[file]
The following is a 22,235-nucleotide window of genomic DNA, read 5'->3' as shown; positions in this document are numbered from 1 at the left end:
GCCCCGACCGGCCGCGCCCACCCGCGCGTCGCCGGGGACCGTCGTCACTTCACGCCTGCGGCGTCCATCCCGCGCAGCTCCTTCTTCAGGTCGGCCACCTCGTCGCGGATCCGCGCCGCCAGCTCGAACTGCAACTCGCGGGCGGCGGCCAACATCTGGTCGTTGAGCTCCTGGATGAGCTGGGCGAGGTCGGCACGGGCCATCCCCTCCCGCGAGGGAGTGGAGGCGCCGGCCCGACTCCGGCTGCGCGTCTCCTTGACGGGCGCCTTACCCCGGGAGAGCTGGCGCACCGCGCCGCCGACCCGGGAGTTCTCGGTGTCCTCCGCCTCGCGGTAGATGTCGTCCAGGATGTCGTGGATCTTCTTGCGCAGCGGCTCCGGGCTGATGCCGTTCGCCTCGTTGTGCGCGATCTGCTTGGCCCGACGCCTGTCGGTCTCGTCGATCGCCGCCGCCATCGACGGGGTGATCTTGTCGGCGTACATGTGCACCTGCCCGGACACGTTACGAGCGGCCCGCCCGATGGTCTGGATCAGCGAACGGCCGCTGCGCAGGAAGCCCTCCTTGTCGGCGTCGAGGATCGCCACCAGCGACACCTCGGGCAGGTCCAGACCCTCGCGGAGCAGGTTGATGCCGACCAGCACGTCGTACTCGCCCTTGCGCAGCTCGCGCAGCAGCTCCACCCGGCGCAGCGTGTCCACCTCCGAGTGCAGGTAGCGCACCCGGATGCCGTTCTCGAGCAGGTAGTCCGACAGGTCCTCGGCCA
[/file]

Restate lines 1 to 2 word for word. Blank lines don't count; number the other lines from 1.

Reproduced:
The following is a 22,235-nucleotide window of genomic DNA, read 5'->3' as shown; positions in this document are numbered from 1 at the left end:
GCCCCGACCGGCCGCGCCCACCCGCGCGTCGCCGGGGACCGTCGTCACTTCACGCCTGCGGCGTCCATCCCGCGCAGCTCCTTCTTCAGGTCGGCCACCTCGTCGCGGATCCGCGCCGCCAGCTCGAACTGCAACTCGCGGGCGGCGGCCAACATCTGGTCGTTGAGCTCCTGGATGAGCTGGGCGAGGTCGGCACGGGCCATCCCCTCCCGCGAGGGAGTGGAGGCGCCGGCCCGACTCCGGCTGCGCGTCTCCTTGACGGGCGCCTTACCCCGGGAGAGCTGGCGCACCGCGCCGCCGACCCGGGAGTTCTCGGTGTCCTCCGCCTCGCGGTAGATGTCGTCCAGGATGTCGTGGATCTTCTTGCGCAGCGGCTCCGGGCTGATGCCGTTCGCCTCGTTGTGCGCGATCTGCTTGGCCCGACGCCTGTCGGTCTCGTCGATCGCCGCCGCCATCGACGGGGTGATCTTGTCGGCGTACATGTGCACCTGCCCGGACACGTTACGAGCGGCCCGCCCGATGGTCTGGATCAGCGAACGGCCGCTGCGCAGGAAGCCCTCCTTGTCGGCGTCGAGGATCGCCACCAGCGACACCTCGGGCAGGTCCAGACCCTCGCGGAGCAGGTTGATGCCGACCAGCACGTCGTACTCGCCCTTGCGCAGCTCGCGCAGCAGCTCCACCCGGCGCAGCGTGTCCACCTCCGAGTGCAGGTAGCGCACCCGGATGCCGTTCTCGAGCAGGTAGTCCGACAGGTCCTCGGCCA